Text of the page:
When I posted the link yesterday to the NY Post article about the 300 sandwiches I didn’t include much explanation. The subtext most who read that article will miss is that when the author describes her boyfriend waking up and asking why she hasn’t made him a sandwich yet she is bragging. The article isn’t about a woman slavishly making sandwiches out of fear she won’t get a marriage proposal. She is bragging about how much fun it is to be with her boyfriend and how much she enjoys making sandwiches for him. Don’t picture her waking up each morning dreading her boyfriend asking why she hasn’t made him a sandwich yet; picture her waking up each morning and staying in bed in anticipation of her boyfriend waking up so the delightful game can begin all over again.
The first key to understanding how she can possibly be bragging is recognizing the lie of feminism when it comes to marriage (and other relationships). If feminism made women happy, we’d have a world of delighted women. It doesn’t, and we don’t.
The second key to this is understanding the proper delivery of the punchline. When I was first (formally) learning about Game I struggled to believe that women would actually respond positively to many of the examples offered. What I had to do was imagine a line not as I would assume an evil mean misogynistic gamer to deliver it, and not as my more beta self would deliver it. I started to imagine how my player roommate in college would deliver these lines. If he said it it would be funny. It wouldn’t come off as mean, it would come off as loving. This doesn’t mean that he wouldn’t also mean the embedded request, but that the delivery of the message would almost certainly be enjoyable to the woman.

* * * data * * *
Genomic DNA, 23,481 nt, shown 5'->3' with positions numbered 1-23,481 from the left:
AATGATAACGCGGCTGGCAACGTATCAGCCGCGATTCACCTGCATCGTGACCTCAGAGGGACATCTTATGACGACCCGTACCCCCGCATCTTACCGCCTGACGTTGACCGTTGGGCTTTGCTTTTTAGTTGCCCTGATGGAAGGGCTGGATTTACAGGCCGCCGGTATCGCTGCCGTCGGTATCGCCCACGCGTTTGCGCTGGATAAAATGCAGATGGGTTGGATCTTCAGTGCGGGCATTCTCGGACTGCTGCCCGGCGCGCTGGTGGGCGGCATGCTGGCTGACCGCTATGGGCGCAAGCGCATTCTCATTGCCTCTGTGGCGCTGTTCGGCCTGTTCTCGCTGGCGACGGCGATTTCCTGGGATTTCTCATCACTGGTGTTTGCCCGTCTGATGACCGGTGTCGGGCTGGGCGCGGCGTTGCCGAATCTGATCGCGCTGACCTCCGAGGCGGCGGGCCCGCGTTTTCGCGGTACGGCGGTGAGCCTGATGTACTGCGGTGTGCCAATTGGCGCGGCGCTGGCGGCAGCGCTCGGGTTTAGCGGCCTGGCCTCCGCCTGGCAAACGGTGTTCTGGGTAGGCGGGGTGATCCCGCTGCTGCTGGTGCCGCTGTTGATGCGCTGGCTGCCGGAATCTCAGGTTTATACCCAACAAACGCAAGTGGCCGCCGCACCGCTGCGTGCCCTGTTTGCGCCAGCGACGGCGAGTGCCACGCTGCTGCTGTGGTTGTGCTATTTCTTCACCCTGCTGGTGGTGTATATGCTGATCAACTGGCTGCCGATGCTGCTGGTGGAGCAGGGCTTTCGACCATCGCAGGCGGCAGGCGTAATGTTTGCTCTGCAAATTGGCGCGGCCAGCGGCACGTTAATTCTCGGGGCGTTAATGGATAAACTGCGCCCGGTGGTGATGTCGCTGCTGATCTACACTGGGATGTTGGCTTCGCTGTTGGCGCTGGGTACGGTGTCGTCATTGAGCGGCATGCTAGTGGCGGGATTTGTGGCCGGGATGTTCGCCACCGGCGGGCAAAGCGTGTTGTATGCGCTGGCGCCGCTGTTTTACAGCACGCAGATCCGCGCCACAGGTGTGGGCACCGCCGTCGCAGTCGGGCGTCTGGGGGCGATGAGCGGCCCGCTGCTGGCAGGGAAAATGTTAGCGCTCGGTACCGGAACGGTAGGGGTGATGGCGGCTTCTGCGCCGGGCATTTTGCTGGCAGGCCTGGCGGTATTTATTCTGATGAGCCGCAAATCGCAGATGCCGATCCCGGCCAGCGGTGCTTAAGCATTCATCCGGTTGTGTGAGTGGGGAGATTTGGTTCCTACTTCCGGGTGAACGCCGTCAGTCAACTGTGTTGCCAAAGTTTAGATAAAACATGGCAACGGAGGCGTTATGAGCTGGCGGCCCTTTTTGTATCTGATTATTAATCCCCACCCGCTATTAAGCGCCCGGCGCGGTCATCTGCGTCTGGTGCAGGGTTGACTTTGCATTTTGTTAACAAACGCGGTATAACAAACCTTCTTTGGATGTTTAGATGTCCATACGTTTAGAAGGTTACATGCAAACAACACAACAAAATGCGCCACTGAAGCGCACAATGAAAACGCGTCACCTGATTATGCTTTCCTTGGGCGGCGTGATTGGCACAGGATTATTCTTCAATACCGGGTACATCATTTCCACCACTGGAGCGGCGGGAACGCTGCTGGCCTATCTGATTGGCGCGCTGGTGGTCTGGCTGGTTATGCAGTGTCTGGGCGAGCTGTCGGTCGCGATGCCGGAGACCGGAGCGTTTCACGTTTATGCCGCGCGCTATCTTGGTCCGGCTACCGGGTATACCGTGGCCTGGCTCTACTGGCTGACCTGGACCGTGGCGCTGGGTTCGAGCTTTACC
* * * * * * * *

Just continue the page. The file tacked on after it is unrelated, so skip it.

Game in this sense is very much like humor. If you hadn’t ever heard a particular style of humor and simply read a transcript of someone telling jokes, it very likely wouldn’t be funny. Verbal and written communication are very different, and much can be lost in the translation going either direction. If you’ve never witnessed a couple where the man was playfully teasing his wife (or girlfriend) and she was clearly loving it, it is very difficult to imagine such a thing. However, if you have witnessed this, imagine the husband of that couple delivering lines of Game that have you stumped. Don’t worry about keeping the exact wording, because spoken language isn’t like that. Imagine how this man would say the same thing you just read, only playful, fun, and loving.
Slight changes to wording can at times help a great deal, but understand that this has more to do with personal style than anything. The exchange I quoted is brilliant relationship game. I used the same line on my wife yesterday evening and she loved it, and she is the one who originally found the article. For me the key to delivering a line like this is to add the word “woman”. If I were saying the line in the same context (my wife writing about us waking up and us having the exchange), it would probably go more like:
Each morning, he would ask, “How long you have been awake woman?”
“About 15 minutes,” I’d reply.
“You’ve been up for 15 minutes and you haven’t made me a sandwich?”